Being single is more and more common among Canadians, with many people widowed, divorced or single by choice. Not only does this impact your money management during your earning years, there are special concerns and challenges faced by singles that are approaching retirement.
According to a new survey from TD Bank regarding the saving habits of single Canadians:
- 47 per cent of respondents 40 years or older are worried that they will outlive their savings.
- 39 per cent of respondents feel that they’re at a disadvantage compared to couples when it comes to retirement savings.
- What are singles who are approaching retirement most worried about? 63 per cent are worried about being able to keep up the rising cost of living; 41 per cent are worried that they won’t be able to cover the costs of necessities and 39 per cent are worried that they won’t be able to afford extra health care costs.
- 39 per cent of respondents have a hard time managing current expenses and saving for retirement with a single household income.
“When you consider that life expectancy is increasing, as is the cost of living, there is a greater need to accumulate more retirement savings for all Canadians to avoid debt in retirement,” says Jeff Schwartz, Executive Director, Consolidated Credit Counseling Services of Canada.
“However, there are inherent financial challenges when you’ve only got one household income to rely on to cover your spending and savings goals. If you’re single and approaching retirement, it’s essential that you keep your debt load low and have a detailed savings plan,” says Schwartz.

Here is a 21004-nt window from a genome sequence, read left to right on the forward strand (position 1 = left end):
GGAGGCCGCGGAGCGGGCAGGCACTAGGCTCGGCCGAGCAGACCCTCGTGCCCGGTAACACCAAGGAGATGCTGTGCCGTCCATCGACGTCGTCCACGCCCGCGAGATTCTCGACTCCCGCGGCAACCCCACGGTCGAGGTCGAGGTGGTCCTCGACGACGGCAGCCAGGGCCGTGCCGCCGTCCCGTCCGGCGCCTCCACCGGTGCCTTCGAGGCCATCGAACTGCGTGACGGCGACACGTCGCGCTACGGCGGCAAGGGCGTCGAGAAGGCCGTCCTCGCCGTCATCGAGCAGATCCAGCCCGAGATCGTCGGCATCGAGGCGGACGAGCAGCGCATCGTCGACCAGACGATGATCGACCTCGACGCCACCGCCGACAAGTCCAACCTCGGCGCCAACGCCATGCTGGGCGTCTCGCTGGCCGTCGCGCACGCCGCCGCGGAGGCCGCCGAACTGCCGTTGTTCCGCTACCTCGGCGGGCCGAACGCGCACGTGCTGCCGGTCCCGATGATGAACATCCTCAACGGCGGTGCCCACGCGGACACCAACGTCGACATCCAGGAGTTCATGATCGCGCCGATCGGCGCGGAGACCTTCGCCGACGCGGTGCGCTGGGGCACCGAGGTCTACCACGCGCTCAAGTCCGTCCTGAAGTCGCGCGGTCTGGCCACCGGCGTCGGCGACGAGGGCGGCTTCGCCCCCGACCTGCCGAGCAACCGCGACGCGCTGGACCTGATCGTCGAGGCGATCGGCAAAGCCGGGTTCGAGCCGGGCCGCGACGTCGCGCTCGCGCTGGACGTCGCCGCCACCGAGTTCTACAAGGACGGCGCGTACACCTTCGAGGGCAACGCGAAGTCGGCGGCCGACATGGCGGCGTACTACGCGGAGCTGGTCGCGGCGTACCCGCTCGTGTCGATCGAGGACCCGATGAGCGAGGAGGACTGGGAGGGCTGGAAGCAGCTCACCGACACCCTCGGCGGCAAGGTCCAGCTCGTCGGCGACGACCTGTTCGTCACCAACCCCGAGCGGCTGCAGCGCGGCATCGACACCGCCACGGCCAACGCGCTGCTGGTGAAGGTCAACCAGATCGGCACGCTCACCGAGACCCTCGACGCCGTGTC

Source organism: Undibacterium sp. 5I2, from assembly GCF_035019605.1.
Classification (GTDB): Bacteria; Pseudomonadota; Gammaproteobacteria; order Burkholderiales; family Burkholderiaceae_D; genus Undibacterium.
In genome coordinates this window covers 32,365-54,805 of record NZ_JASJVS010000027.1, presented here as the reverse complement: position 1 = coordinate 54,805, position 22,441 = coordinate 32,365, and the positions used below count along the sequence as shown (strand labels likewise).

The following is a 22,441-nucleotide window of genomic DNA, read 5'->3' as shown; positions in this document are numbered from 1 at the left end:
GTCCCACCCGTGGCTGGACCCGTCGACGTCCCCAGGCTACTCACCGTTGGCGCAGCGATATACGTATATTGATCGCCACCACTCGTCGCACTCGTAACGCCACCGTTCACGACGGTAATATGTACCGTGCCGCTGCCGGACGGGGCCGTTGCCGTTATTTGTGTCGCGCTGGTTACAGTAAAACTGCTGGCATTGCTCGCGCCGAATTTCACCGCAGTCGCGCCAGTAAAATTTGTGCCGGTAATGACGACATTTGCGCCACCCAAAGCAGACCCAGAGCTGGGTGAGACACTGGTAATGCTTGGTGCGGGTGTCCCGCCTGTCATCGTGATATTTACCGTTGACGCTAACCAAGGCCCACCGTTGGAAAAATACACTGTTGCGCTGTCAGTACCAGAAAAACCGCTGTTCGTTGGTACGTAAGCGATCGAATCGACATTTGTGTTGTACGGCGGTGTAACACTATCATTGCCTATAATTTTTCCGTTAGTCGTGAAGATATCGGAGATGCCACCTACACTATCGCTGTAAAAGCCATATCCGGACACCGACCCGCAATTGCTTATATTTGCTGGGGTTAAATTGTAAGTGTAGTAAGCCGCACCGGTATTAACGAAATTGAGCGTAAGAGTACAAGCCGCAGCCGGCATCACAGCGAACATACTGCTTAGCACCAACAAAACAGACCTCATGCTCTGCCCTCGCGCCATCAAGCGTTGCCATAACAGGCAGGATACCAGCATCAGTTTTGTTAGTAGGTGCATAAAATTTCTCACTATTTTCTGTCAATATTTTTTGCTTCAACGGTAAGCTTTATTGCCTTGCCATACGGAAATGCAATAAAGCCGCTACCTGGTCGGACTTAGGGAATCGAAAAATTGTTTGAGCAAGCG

Stop accumulating debt
If your’re carrying debt, those debt payments and accumulating interest are only adding to your monthly expenses. One way to trim your monthly budget and boost your ability to save at the same time is to stop accumulating debt and pay down what you’ve already got.
Once you’ve reduced your debt load, use the extra cash flow to direct towards your retirement savings.
Determine how much you need
It’s always helpful to have a specific goal in mind when it comes to your finances; it can help you fine-tune a plan to help you get there. You’re well served to determine how much retirement savings you’ll actually need.
Consult a financial professional to help you determine how much you need or here is a Government of Canada retirement calculator.
Find out what you’ve got available to you in terms of company and Government pensions, as well as other Government-funded support. You’ll need to determine how much you require to supplement this with your own savings.
Plan for the unexpected
While retirement is often the age of leisure and enjoying the fruits of your many years of hard work, emergency expenses and life events, like illness are more prevalent. Make sure to account for emergency savings in your retirement to cover extra costs, so you can avoid drawing on money intended for your retirement income or taking out more debt.
Learn about investments
If you aren’t financially literate, that’s a task you want to embrace today. Learning about different investment options can help you to invest your savings in a way that suits your investment goals and risk tolerance.